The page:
When I was in Idaho, I would enter a small room where my zen teacher would sit like a furious Buddha who was ready to smash any dilutions—often at unguarded moments. I would nervously recite a koan and present my embodiment of that koan. It felt like taking a college entry exam, again and again... Since I had a perfectionist tendency, any hints of failures or disapproval appeared disastrous. I dreaded the interviews and the sheer number of koans. In the traditional Zen training, you need to pass close to a thousand koans before getting the stamp of the approval. It took my zen teacher more than 20 years to get his stamp of the approval.
At the same time, I was intrigued by koan’s diamond-like edge that cut through layers of my social identities: a misfit in youth, a dropout at college, a Chinese immigrate, an IBMer, and a wife of a white American… I remember a koan helped me a lot to untie my close identification as an IBMer. It says, “What is your original face before your parents were born?” In other words, it asks me: who am I before I was born? Who am I before all these social identities have piled up on me? As time passed on, koans accompanied me when I was mediating, walking or even sleeping.
Koans also connect me with a bigger family: zen ancestry. Coming from a humble family background, the upper part of my family tree disappeared in the clouds of wars, famines, and other ravages of life. My dad became an orphan when he was six, and I only met my grandpa on my mother side when I was young. The stories about past zen teachers become my old family stories—initially subconsciously, and then later happily embraced.
I didn’t care that they were all men. I was just happy to belong to a lineage. And little I realized at the time that zen lineage traditionally only passed onto men because women were unfit for spiritual practice. Even in zen communities in the United States today, most of lineage holders are still men, surrounded by followers who were enchanted by their leaders’ charisma.
Still, when the scandals of the teacher of my Zen teacher broke out in 2012, I felt betrayed and fell in despair. He had received his stamp of the approval decades ago by Maezumi Roshi and taught koan practice to thousands of people all over the world. Why would he not practice his preaching? With time, I realized that the koan of life is the most difficult one to pass, just as the koan about the buffalo that can go through a window with only its smallest part—its tail—getting stuck. If zen teachers believe they are above ordinary people, that little arrogance would prevent them go through the window of liberation.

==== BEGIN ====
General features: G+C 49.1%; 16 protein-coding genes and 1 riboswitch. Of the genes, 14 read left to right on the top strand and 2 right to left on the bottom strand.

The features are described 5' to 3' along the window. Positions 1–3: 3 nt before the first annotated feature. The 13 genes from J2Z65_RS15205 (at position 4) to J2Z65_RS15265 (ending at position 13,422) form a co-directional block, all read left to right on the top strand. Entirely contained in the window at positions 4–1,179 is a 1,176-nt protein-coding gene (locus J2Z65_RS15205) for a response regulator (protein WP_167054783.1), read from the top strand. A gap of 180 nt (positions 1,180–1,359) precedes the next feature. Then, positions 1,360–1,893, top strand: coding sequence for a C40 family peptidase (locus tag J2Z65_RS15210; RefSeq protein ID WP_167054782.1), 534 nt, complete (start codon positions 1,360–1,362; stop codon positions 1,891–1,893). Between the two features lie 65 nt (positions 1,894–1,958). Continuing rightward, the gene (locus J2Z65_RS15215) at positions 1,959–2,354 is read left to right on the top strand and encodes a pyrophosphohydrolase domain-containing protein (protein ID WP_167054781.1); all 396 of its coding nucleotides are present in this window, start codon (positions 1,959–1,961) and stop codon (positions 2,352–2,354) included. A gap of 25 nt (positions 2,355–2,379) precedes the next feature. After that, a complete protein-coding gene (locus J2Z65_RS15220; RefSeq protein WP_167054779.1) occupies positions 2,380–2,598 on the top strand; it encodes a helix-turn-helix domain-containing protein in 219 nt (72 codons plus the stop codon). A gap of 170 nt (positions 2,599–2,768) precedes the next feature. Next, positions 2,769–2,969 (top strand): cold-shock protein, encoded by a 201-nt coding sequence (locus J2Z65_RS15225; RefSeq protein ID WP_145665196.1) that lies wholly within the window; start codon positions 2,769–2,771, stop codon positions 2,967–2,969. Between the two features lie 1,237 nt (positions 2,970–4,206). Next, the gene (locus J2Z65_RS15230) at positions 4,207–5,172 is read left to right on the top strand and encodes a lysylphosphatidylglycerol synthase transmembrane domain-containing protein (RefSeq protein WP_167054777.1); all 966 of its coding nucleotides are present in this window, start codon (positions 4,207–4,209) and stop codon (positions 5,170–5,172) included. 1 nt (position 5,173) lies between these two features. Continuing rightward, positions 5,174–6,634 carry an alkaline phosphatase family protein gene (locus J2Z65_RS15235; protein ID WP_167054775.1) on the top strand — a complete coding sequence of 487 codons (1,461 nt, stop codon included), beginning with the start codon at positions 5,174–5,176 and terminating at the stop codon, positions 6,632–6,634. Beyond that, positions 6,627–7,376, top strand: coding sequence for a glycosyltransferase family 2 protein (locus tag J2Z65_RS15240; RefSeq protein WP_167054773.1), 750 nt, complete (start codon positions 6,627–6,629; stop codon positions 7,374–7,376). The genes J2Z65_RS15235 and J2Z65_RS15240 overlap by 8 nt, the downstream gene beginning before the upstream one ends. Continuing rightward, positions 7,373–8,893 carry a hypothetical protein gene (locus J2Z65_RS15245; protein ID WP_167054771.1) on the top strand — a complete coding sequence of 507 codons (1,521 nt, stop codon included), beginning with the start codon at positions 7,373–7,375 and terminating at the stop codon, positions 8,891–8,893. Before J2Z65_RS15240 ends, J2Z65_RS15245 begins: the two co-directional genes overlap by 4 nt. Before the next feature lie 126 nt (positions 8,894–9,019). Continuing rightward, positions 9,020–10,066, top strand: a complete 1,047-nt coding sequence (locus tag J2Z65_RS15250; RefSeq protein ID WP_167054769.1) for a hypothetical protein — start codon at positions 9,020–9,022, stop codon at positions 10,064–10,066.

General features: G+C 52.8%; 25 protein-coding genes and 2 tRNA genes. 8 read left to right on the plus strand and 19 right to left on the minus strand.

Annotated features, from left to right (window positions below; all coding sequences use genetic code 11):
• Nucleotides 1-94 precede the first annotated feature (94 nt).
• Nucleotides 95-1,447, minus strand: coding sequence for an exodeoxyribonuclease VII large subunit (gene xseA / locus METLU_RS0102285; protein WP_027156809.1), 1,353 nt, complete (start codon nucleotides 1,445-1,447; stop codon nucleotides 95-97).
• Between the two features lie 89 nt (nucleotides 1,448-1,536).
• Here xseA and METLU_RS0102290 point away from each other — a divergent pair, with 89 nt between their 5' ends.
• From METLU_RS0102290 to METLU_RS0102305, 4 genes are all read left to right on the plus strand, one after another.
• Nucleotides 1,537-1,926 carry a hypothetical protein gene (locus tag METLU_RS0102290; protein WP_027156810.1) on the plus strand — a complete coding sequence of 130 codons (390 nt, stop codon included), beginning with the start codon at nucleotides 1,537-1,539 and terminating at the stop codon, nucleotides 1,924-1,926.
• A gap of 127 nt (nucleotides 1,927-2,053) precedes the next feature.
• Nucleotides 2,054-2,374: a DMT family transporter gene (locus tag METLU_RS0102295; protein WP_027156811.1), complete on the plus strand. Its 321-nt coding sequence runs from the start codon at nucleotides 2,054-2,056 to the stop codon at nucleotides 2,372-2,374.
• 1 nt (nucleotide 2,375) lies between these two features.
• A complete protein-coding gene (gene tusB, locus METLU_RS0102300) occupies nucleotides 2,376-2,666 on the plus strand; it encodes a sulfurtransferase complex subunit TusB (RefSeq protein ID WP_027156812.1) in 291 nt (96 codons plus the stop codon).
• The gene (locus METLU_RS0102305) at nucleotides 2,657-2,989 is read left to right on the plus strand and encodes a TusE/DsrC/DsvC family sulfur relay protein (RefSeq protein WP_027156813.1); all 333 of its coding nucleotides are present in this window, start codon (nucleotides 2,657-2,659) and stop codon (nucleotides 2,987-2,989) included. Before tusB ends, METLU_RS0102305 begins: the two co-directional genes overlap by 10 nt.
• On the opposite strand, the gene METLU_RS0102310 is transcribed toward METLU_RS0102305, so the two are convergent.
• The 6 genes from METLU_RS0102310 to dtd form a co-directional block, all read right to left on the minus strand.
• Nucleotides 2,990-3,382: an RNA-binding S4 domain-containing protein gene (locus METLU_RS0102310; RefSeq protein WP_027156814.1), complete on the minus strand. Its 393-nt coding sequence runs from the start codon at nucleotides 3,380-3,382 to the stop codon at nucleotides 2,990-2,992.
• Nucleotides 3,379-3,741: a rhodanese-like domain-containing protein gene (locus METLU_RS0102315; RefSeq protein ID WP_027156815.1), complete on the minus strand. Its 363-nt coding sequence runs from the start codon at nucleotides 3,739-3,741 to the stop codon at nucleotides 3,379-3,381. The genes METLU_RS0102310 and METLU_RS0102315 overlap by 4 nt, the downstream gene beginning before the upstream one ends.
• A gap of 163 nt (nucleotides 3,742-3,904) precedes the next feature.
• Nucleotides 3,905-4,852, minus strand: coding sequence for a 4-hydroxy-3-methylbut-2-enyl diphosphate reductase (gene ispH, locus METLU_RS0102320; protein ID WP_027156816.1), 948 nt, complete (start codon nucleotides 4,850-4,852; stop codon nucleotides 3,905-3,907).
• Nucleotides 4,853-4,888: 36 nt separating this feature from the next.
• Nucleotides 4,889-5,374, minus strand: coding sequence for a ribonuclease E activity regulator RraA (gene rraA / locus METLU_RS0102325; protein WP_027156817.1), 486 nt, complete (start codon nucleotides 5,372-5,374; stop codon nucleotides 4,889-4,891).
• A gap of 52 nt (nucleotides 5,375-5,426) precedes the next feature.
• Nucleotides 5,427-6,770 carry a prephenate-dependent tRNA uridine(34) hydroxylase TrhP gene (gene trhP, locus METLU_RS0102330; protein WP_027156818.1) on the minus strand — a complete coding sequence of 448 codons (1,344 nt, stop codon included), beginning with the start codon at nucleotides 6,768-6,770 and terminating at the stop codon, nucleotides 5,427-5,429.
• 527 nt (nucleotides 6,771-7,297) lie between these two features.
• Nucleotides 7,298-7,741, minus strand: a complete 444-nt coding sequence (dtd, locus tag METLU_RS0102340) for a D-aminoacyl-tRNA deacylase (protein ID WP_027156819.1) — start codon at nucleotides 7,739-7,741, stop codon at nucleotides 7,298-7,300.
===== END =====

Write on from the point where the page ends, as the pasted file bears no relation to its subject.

In addition, Koans can fall into formulated answers or become “Kou-Tou Zen” (sound bites). Students can just talk about zen, but not follow its spirit in life. I ran into a small Koan handbook at a used bookstore at Portland. It is worn-out and looks innocent. But it spells out how to respond to koans as zen students and how to check out a student’s answers as zen teachers. Disgusted, I pushed the book back on the shelf. Koan practice is about Self-discovery, not reciting the sound bits. Although we can fake our understanding by saying all the “right” things, we’d only cheat our own existence.
After a string of Buddhist scandals in 2012, I left Buddhist groups and went through a long grieving period on losing my connections with my adopted zen family. Since then, creating art became my main spiritual practice. Thankfully, I have found profound peace and dived deep into the flow through my creative process. A wide, tender spot is uncovered in my heart when I pinch the clay, splash colorful paints on canvas and transfer old-wisdom text onto wood boards.
Interestingly, koans stay with me and are tightly interwoven with my art and life now. When I start a new art piece, I often ask myself what my life needs most at the moment. Balance? Courage? Connection? I then choose appropriate objects, techniques, materials, or styles. My intentions become my koans of life. Creating art transforms me like koans.
Sometimes I’d work on existing koans or sometimes invent new ones. For example, there is a famous koan: “Is there still sound when trees fall in a deep forest when no one is around?” When I feel pressured for time, I would think about my personal adaptation of that koan: “Does the clock still tick in a deep forest when no one is around?” This thought helps me slow down and notice things around me.
Art creation become gateless gates to enter the vast space of life. Once going through these invisible gates, I have been transformed into a powerful dragon or a graceful crane. Then, there are more gates to go through, to stay forever present, to let go of perfectionism. Moreover, no answers to koans of life can be wrong if I come from pure intention of spiritual growth. My creative process is to answer the koan of life—the most difficult kind.
 “The Gateless Gate” (WuMenGuan) is a classic Koan book compiled by WuMen (1183–1260). The book title implies that there are ways to realize our true nature, despite their invisible nature.